OK, so another favorite treat is to go treasure hunting for just such a piece, I'm a sucker for that magical find and a great bargain or better still...a freebie! Whether at a local flea market, thrift store, salvage center or even a random discovery on the side of the road, there is always some creative salvaging or re-purposing to be done. You never know what you will stumble across!
These gorgeous empty seed packs will be saved from the trash, framed and used as art in the house. Part of my salvage and re-use, these will be perfect for bringing a hint of the outdoors in!

So here is my latest find...I hit the jackpot! I wanted to scream, but played it "cool-jules" so I could get a good deal...ahh, the thrill of a find!

For years while out looking at junk, I have been searching on the side for the perfect crock or a "crack-pot" as I started referring to it...hehehe! Well a pot that's cracked and ideal for use in container gardening, the cracks allow for excellent drainage.
Really it's a little more specific than just a pot, I was looking for a redwing crock, a six gallon with handles to be precise. (Please don't read on if you are a collector as the following is crock sacrilege!)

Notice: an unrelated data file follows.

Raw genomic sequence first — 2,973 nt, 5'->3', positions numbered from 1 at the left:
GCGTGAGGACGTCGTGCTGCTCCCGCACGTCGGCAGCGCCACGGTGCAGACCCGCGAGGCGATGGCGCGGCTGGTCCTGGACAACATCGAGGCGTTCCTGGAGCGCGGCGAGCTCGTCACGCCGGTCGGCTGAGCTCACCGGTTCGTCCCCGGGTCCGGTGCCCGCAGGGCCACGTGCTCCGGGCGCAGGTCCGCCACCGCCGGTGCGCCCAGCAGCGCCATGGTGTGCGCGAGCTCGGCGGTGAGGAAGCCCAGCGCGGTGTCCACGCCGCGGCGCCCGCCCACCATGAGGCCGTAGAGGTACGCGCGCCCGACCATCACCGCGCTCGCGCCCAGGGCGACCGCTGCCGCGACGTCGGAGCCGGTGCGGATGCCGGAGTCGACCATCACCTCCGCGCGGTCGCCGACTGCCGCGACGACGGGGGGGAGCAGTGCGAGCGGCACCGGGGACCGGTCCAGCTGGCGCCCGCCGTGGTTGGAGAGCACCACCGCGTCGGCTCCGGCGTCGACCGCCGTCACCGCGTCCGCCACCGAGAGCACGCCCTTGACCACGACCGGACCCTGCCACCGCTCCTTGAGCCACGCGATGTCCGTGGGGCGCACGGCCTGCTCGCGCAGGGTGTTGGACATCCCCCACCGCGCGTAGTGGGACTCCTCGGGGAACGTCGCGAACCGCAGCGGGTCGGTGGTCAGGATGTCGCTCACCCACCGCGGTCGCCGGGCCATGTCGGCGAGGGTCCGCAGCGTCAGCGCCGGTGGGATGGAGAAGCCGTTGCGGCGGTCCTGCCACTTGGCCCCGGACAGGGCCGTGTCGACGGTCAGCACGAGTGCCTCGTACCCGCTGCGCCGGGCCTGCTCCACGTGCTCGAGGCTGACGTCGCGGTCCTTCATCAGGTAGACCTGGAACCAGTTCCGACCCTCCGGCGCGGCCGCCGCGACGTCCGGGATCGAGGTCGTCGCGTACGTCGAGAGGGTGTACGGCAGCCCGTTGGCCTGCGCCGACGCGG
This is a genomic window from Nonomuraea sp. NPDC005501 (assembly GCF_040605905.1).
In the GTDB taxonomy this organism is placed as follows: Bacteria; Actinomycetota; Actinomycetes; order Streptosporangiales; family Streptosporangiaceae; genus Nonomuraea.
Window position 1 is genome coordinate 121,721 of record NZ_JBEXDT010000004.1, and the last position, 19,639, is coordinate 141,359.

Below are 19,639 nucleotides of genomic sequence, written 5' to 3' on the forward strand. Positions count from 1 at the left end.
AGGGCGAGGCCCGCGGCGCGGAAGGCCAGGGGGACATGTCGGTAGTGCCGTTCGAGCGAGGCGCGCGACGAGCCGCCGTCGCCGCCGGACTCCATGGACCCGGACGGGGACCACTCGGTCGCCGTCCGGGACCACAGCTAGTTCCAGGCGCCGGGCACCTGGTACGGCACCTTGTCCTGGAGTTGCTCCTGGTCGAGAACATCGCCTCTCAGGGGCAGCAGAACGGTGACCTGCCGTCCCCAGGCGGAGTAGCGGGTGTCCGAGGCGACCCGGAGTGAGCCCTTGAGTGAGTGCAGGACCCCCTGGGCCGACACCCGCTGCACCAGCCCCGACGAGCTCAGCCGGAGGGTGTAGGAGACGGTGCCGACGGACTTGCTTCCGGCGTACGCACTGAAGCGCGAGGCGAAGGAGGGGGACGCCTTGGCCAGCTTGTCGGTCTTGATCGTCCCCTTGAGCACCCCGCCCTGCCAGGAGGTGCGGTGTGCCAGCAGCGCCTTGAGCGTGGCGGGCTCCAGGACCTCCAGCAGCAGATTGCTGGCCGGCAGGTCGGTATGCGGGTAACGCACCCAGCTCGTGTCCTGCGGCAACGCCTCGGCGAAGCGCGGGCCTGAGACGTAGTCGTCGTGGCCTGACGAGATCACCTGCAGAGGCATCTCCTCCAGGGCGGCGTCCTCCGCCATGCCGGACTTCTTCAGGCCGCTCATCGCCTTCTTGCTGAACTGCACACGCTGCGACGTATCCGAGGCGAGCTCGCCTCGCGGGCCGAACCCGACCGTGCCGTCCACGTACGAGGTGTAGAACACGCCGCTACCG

Oh happy days, there it was stuffed full of random things at a junk store, in the middle of no where, up in tulip country. It was love at first site and so going home with me. The price $29 crazyness! These things sell from $70 and up. Well no stranger to a deal I got it for $20 plus some cool looking seed packs. The only thing was, the sales lady said why dont you get it to the car before you pay for! It was that badly cracked.
Home to transform into the flower pot of my dreams.

Well it now graces my front porch and is chock full of welcoming lushness. Stocks, alysum, crocus and a small purple flower I have completely forgotten the name of. The huge crack is hidden on the other side, not visible, it could not have worked out better!

Some of my fave local salvage centers....

Some of my fave flea market garden blogs...

I'll be sharing more of my salvaged yard here soon. From birdhouses, planter boxes, yard entertaining, potting bench, stepping stones, ideas for scrap-wood...the list goes on!!